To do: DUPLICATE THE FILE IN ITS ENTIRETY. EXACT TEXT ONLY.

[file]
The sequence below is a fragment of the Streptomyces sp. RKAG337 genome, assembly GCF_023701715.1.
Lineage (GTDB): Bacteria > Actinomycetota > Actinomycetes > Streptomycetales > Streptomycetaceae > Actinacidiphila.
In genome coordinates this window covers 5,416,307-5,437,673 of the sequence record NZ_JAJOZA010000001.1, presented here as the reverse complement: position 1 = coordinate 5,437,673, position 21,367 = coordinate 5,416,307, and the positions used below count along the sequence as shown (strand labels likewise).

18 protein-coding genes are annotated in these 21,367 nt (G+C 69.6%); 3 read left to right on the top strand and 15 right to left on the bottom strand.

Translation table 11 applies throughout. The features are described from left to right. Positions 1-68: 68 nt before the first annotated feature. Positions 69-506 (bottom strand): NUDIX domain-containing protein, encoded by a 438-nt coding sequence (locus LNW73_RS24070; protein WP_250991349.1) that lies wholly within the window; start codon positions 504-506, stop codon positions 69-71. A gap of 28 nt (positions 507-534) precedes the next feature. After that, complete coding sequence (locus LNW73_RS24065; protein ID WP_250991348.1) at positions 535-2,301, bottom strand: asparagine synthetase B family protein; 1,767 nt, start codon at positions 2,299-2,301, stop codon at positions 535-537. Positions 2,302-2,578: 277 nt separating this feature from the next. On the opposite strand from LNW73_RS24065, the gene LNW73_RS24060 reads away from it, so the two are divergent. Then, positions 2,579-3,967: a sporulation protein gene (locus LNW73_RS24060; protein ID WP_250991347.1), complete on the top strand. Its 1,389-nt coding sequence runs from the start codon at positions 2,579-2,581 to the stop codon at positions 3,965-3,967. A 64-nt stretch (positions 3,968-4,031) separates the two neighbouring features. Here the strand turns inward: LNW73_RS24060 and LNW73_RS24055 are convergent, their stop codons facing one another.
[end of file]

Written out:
The sequence below is a fragment of the Streptomyces sp. RKAG337 genome, assembly GCF_023701715.1.
Lineage (GTDB): Bacteria > Actinomycetota > Actinomycetes > Streptomycetales > Streptomycetaceae > Actinacidiphila.
In genome coordinates this window covers 5,416,307-5,437,673 of the sequence record NZ_JAJOZA010000001.1, presented here as the reverse complement: position 1 = coordinate 5,437,673, position 21,367 = coordinate 5,416,307, and the positions used below count along the sequence as shown (strand labels likewise).

18 protein-coding genes are annotated in these 21,367 nt (G+C 69.6%); 3 read left to right on the top strand and 15 right to left on the bottom strand.

Translation table 11 applies throughout. The features are described from left to right. Positions 1-68: 68 nt before the first annotated feature. Positions 69-506 (bottom strand): NUDIX domain-containing protein, encoded by a 438-nt coding sequence (locus LNW73_RS24070; protein WP_250991349.1) that lies wholly within the window; start codon positions 504-506, stop codon positions 69-71. A gap of 28 nt (positions 507-534) precedes the next feature. After that, complete coding sequence (locus LNW73_RS24065; protein ID WP_250991348.1) at positions 535-2,301, bottom strand: asparagine synthetase B family protein; 1,767 nt, start codon at positions 2,299-2,301, stop codon at positions 535-537. Positions 2,302-2,578: 277 nt separating this feature from the next. On the opposite strand from LNW73_RS24065, the gene LNW73_RS24060 reads away from it, so the two are divergent. Then, positions 2,579-3,967: a sporulation protein gene (locus LNW73_RS24060; protein ID WP_250991347.1), complete on the top strand. Its 1,389-nt coding sequence runs from the start codon at positions 2,579-2,581 to the stop codon at positions 3,965-3,967. A 64-nt stretch (positions 3,968-4,031) separates the two neighbouring features. Here the strand turns inward: LNW73_RS24060 and LNW73_RS24055 are convergent, their stop codons facing one another.